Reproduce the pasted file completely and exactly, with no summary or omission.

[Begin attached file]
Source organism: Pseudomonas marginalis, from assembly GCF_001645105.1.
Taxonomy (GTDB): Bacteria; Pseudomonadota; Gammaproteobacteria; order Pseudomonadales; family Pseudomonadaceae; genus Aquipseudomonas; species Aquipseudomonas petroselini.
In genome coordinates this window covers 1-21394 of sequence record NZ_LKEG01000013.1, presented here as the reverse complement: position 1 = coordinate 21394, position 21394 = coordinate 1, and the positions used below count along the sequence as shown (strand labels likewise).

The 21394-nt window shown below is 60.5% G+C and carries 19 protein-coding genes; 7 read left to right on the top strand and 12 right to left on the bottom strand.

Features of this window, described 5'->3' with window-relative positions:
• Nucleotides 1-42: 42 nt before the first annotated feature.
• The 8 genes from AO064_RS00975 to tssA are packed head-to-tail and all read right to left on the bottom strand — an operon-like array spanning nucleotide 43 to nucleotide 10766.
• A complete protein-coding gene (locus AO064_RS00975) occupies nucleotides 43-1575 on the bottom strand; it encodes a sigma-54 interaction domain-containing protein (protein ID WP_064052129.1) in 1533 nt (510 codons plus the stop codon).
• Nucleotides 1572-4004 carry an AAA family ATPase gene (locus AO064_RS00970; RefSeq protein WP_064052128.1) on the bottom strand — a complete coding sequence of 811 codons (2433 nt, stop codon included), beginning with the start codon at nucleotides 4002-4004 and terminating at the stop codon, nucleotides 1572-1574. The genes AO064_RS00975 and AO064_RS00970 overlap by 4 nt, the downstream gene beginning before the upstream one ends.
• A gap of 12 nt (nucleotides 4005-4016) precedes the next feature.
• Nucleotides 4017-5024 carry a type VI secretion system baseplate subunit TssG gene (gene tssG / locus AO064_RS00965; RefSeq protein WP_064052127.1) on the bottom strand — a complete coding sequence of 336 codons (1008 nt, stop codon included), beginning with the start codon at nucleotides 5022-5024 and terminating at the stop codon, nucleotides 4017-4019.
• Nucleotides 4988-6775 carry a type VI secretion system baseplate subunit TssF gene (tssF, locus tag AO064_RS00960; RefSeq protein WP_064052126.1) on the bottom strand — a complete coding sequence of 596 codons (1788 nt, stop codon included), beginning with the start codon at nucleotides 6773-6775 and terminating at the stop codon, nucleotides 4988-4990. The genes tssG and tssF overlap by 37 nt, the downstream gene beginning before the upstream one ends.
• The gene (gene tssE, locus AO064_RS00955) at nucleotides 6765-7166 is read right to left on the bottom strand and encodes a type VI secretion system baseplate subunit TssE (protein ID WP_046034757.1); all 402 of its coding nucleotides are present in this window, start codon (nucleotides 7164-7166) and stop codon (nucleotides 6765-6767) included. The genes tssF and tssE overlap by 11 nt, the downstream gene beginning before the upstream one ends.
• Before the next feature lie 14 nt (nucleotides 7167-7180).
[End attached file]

Source organism: Pseudomonas marginalis, from assembly GCF_001645105.1.
Taxonomy (GTDB): Bacteria; Pseudomonadota; Gammaproteobacteria; order Pseudomonadales; family Pseudomonadaceae; genus Aquipseudomonas; species Aquipseudomonas petroselini.
In genome coordinates this window covers 1-21394 of sequence record NZ_LKEG01000013.1, presented here as the reverse complement: position 1 = coordinate 21394, position 21394 = coordinate 1, and the positions used below count along the sequence as shown (strand labels likewise).

The 21394-nt window shown below is 60.5% G+C and carries 19 protein-coding genes; 7 read left to right on the top strand and 12 right to left on the bottom strand.

Features of this window, described 5'->3' with window-relative positions:
• Nucleotides 1-42: 42 nt before the first annotated feature.
• The 8 genes from AO064_RS00975 to tssA are packed head-to-tail and all read right to left on the bottom strand — an operon-like array spanning nucleotide 43 to nucleotide 10766.
• A complete protein-coding gene (locus AO064_RS00975) occupies nucleotides 43-1575 on the bottom strand; it encodes a sigma-54 interaction domain-containing protein (protein ID WP_064052129.1) in 1533 nt (510 codons plus the stop codon).
• Nucleotides 1572-4004 carry an AAA family ATPase gene (locus AO064_RS00970; RefSeq protein WP_064052128.1) on the bottom strand — a complete coding sequence of 811 codons (2433 nt, stop codon included), beginning with the start codon at nucleotides 4002-4004 and terminating at the stop codon, nucleotides 1572-1574. The genes AO064_RS00975 and AO064_RS00970 overlap by 4 nt, the downstream gene beginning before the upstream one ends.
• A gap of 12 nt (nucleotides 4005-4016) precedes the next feature.
• Nucleotides 4017-5024 carry a type VI secretion system baseplate subunit TssG gene (gene tssG / locus AO064_RS00965; RefSeq protein WP_064052127.1) on the bottom strand — a complete coding sequence of 336 codons (1008 nt, stop codon included), beginning with the start codon at nucleotides 5022-5024 and terminating at the stop codon, nucleotides 4017-4019.
• Nucleotides 4988-6775 carry a type VI secretion system baseplate subunit TssF gene (tssF, locus tag AO064_RS00960; RefSeq protein WP_064052126.1) on the bottom strand — a complete coding sequence of 596 codons (1788 nt, stop codon included), beginning with the start codon at nucleotides 6773-6775 and terminating at the stop codon, nucleotides 4988-4990. The genes tssG and tssF overlap by 37 nt, the downstream gene beginning before the upstream one ends.
• The gene (gene tssE, locus AO064_RS00955) at nucleotides 6765-7166 is read right to left on the bottom strand and encodes a type VI secretion system baseplate subunit TssE (protein ID WP_046034757.1); all 402 of its coding nucleotides are present in this window, start codon (nucleotides 7164-7166) and stop codon (nucleotides 6765-6767) included. The genes tssF and tssE overlap by 11 nt, the downstream gene beginning before the upstream one ends.
• Before the next feature lie 14 nt (nucleotides 7167-7180).